We can’t use seamless single-piece flow in every situation. For instance, when it’s hot, head lettuces need to get into a cool room as soon as possible. There is no time to process them in the field. Other items, like baby greens and microgreens, which require special rinsing and handling equipment, need to be washed in a climate-controlled processing area.
Every year we search for ways to improve single-piece flow. I am currently working on a design for a small, portable roots washer and packing station that workers can take with them directly into a bed of carrots or beets or potatoes so that small batches can be picked, sorted, washed, packed, and labeled from anywhere near a hose. To take the idea a step further, we’ve considered an enclosed refrigerated wagon or compact vehicle with separate compartments for our different value streams (wholesale, farmers’ market, CSA), so that after they pick and pack items, workers can simply turn around and place them in the cooler wagon. We are also working on a redesign in our salad greens washing area that will allow individual workers to bag, weigh, seal, and tote all in one sequence, without setting down a bag. For years, we completed each of these steps in separate batches in assembly-line fashion with two, three, or four workers. The challenge with each of these workflow redesigns is to put ourselves into the shoes of our products, so to speak, in order to discover the smoothest way forward from field to customer.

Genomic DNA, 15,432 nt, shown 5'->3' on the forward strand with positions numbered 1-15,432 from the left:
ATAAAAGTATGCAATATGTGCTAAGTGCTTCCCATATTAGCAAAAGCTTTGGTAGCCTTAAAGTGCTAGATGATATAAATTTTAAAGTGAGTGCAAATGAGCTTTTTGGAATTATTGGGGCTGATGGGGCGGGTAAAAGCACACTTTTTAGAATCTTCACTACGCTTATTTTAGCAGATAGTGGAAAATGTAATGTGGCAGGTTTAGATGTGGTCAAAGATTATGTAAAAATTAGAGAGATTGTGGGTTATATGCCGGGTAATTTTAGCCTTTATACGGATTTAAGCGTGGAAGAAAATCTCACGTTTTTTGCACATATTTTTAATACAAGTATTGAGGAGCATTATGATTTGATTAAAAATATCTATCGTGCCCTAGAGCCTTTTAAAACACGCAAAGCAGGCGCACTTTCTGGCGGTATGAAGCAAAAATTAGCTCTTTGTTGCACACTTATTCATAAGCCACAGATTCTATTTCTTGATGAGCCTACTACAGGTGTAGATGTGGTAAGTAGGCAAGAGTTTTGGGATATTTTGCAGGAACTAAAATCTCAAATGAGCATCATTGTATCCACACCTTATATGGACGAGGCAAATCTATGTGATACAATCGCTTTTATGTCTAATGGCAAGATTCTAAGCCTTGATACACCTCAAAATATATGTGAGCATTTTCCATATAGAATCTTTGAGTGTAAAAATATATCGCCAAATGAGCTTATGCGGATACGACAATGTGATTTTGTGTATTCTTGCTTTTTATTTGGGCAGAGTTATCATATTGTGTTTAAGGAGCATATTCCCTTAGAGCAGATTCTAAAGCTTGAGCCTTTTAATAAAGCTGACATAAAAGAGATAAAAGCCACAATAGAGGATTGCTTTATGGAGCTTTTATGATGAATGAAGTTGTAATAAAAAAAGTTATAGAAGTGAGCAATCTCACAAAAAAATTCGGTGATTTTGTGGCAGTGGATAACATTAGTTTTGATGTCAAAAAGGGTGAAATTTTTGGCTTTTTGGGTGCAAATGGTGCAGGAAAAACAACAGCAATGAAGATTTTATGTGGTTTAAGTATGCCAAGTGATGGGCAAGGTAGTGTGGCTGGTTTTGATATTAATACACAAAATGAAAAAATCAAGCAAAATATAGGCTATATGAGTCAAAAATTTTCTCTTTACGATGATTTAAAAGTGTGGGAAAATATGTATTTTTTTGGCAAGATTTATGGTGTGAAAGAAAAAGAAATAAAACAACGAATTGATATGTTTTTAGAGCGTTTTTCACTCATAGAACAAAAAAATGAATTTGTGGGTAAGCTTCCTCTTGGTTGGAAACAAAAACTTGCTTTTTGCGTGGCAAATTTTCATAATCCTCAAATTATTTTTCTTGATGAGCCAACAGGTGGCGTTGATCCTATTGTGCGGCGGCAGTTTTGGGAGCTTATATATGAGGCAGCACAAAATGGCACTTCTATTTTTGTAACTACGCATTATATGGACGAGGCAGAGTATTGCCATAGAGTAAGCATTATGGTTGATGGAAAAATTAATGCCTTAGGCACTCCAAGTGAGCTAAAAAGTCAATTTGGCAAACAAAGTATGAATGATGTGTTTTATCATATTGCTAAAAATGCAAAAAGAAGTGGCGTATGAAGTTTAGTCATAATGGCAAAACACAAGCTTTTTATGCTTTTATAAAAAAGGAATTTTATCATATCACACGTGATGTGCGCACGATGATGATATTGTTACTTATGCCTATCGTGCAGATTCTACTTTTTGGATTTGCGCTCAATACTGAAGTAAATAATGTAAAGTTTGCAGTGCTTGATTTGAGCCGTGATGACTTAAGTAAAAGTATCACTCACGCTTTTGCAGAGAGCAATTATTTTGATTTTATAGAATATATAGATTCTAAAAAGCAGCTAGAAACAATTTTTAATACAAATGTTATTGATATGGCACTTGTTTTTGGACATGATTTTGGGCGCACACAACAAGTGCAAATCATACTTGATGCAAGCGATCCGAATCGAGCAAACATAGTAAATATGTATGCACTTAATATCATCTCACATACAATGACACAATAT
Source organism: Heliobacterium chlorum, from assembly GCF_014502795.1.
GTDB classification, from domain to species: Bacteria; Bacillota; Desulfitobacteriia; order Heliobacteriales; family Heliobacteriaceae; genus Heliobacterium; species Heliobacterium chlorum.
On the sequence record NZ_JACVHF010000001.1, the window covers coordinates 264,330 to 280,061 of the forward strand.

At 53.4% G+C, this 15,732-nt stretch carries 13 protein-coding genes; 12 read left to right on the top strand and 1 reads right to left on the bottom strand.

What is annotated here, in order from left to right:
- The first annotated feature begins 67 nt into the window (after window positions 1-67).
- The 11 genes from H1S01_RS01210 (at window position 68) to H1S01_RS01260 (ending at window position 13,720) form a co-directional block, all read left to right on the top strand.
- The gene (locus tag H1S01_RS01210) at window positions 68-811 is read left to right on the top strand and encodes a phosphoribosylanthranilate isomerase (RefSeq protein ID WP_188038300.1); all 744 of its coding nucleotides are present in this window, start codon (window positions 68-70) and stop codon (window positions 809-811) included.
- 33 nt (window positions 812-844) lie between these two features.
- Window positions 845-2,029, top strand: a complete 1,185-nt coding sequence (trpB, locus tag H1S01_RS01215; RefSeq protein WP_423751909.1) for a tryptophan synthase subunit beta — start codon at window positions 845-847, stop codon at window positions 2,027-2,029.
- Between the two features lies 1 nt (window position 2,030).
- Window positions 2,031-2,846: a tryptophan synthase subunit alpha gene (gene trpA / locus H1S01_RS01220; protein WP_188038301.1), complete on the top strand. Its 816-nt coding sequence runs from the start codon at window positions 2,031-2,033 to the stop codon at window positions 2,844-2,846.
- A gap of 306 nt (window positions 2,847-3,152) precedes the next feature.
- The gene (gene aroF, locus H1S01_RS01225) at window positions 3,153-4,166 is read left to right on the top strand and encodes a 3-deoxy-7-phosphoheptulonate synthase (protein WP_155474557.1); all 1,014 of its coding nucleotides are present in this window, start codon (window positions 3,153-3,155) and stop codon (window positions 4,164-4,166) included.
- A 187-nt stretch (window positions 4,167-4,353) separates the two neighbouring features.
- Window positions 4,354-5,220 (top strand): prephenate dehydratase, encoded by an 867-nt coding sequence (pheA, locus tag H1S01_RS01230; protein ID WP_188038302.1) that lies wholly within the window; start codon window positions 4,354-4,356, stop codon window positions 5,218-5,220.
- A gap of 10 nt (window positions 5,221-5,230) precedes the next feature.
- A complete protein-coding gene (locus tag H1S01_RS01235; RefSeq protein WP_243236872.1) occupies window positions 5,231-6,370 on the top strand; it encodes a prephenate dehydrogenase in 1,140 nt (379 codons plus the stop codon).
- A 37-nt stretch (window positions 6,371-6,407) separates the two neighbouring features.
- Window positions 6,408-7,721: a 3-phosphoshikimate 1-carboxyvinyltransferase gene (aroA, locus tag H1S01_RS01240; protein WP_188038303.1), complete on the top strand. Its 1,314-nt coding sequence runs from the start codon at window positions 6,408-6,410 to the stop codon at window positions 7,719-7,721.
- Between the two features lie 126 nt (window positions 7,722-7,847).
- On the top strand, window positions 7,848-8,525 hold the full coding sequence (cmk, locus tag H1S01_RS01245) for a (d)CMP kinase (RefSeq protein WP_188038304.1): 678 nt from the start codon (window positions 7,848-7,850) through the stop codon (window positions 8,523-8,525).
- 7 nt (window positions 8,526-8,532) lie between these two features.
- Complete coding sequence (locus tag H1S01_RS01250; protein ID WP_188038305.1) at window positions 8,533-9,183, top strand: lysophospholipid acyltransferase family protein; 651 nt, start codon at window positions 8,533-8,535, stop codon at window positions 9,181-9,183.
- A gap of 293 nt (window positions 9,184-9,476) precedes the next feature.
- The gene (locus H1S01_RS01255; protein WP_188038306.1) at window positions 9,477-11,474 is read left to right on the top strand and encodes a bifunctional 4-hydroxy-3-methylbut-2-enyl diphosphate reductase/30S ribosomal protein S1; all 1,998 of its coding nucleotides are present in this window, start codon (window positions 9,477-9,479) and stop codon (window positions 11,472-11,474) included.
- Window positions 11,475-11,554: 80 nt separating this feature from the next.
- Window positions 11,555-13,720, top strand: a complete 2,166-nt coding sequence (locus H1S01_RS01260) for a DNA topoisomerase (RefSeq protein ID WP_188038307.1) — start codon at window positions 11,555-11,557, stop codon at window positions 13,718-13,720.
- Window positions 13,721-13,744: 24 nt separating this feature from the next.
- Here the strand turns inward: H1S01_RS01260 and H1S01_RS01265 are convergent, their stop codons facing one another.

Ben Hartman grew up on a corn and soybean farm in Indiana and graduated college with degrees in English and philosophy. Ben and his wife, Rachel Hershberger, own and operate Clay Bottom Farm in Goshen, Indiana, where they make their living growing and selling specialty crops on less than one acre. Their food is sold locally to restaurants and cafeterias, at a farmers market, and through a community-supported-agriculture (CSA) program. The farm has twice won Edible Michiana’s Reader’s Choice award. The Lean Farm, Ben’s first book, won the Shingo Institute’s prestigious Research and Professional Publication Award. In 2017, Ben was named one of fifty emerging green leaders in the United States by Grist, and published a companion guide to The Lean Farm titled The Lean Farm Guide to Growing Vegetables.
The following excerpt is adapted from Ben Hartman’s book The Lean Farm: How to Minimize Waste, Increase Efficiency, and Maximize Value and Profits with Less Work (Chelsea Green, 2015) and is reprinted with permission from the publisher.